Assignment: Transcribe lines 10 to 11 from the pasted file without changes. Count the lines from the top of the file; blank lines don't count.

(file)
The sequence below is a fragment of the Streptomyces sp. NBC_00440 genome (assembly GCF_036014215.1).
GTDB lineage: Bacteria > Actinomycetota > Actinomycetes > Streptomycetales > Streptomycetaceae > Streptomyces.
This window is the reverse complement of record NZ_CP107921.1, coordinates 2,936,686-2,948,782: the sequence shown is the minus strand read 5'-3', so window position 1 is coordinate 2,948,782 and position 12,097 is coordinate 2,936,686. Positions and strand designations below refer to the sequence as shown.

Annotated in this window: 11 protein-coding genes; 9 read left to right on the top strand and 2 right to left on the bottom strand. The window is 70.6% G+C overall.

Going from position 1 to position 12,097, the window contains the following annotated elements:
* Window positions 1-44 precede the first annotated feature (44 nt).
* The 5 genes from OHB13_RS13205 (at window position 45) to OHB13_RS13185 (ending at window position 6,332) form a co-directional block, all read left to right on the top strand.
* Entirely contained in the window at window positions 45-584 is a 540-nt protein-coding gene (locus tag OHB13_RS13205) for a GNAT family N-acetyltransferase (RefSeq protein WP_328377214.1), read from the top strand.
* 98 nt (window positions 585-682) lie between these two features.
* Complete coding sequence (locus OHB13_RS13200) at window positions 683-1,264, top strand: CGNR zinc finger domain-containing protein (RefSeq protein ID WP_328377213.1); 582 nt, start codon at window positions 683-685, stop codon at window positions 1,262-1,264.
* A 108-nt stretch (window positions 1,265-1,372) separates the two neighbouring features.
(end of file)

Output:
* Complete coding sequence (locus OHB13_RS13200) at window positions 683-1,264, top strand: CGNR zinc finger domain-containing protein (RefSeq protein ID WP_328377213.1); 582 nt, start codon at window positions 683-685, stop codon at window positions 1,262-1,264.
* A 108-nt stretch (window positions 1,265-1,372) separates the two neighbouring features.